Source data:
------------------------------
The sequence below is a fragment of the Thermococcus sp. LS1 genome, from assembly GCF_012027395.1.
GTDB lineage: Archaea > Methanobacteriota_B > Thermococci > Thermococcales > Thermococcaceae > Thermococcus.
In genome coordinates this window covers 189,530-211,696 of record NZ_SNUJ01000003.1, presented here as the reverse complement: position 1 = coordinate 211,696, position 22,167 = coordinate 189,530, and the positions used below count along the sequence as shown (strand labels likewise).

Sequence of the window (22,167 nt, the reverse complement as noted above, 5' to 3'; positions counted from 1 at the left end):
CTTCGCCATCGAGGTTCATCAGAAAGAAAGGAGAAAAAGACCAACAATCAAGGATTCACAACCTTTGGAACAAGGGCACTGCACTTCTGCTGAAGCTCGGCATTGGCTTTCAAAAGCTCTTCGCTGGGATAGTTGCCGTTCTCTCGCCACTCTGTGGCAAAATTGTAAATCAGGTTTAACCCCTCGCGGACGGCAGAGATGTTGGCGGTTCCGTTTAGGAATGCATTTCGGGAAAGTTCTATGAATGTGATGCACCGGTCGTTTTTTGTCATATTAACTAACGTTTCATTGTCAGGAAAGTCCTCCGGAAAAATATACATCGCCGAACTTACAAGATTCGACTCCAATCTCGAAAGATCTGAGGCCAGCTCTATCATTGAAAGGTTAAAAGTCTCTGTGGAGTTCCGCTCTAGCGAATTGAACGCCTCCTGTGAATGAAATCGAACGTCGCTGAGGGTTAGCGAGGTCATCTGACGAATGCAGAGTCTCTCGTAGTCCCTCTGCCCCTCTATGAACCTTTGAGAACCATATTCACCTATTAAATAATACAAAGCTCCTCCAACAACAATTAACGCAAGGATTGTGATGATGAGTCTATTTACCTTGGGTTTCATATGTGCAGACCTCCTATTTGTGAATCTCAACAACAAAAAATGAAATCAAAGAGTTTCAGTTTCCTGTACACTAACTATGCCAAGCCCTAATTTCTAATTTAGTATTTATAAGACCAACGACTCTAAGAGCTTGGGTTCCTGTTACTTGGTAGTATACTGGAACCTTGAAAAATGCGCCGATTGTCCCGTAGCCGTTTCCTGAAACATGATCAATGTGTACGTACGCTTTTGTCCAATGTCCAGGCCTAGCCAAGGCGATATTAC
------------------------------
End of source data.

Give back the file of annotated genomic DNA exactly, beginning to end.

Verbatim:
The sequence below is a fragment of the Thermococcus sp. LS1 genome, from assembly GCF_012027395.1.
GTDB lineage: Archaea > Methanobacteriota_B > Thermococci > Thermococcales > Thermococcaceae > Thermococcus.
In genome coordinates this window covers 189,530-211,696 of record NZ_SNUJ01000003.1, presented here as the reverse complement: position 1 = coordinate 211,696, position 22,167 = coordinate 189,530, and the positions used below count along the sequence as shown (strand labels likewise).

Sequence of the window (22,167 nt, the reverse complement as noted above, 5' to 3'; positions counted from 1 at the left end):
CTTCGCCATCGAGGTTCATCAGAAAGAAAGGAGAAAAAGACCAACAATCAAGGATTCACAACCTTTGGAACAAGGGCACTGCACTTCTGCTGAAGCTCGGCATTGGCTTTCAAAAGCTCTTCGCTGGGATAGTTGCCGTTCTCTCGCCACTCTGTGGCAAAATTGTAAATCAGGTTTAACCCCTCGCGGACGGCAGAGATGTTGGCGGTTCCGTTTAGGAATGCATTTCGGGAAAGTTCTATGAATGTGATGCACCGGTCGTTTTTTGTCATATTAACTAACGTTTCATTGTCAGGAAAGTCCTCCGGAAAAATATACATCGCCGAACTTACAAGATTCGACTCCAATCTCGAAAGATCTGAGGCCAGCTCTATCATTGAAAGGTTAAAAGTCTCTGTGGAGTTCCGCTCTAGCGAATTGAACGCCTCCTGTGAATGAAATCGAACGTCGCTGAGGGTTAGCGAGGTCATCTGACGAATGCAGAGTCTCTCGTAGTCCCTCTGCCCCTCTATGAACCTTTGAGAACCATATTCACCTATTAAATAATACAAAGCTCCTCCAACAACAATTAACGCAAGGATTGTGATGATGAGTCTATTTACCTTGGGTTTCATATGTGCAGACCTCCTATTTGTGAATCTCAACAACAAAAAATGAAATCAAAGAGTTTCAGTTTCCTGTACACTAACTATGCCAAGCCCTAATTTCTAATTTAGTATTTATAAGACCAACGACTCTAAGAGCTTGGGTTCCTGTTACTTGGTAGTATACTGGAACCTTGAAAAATGCGCCGATTGTCCCGTAGCCGTTTCCTGAAACATGATCAATGTGTACGTACGCTTTTGTCCAATGTCCAGGCCTAGCCAAGGCGATATTAC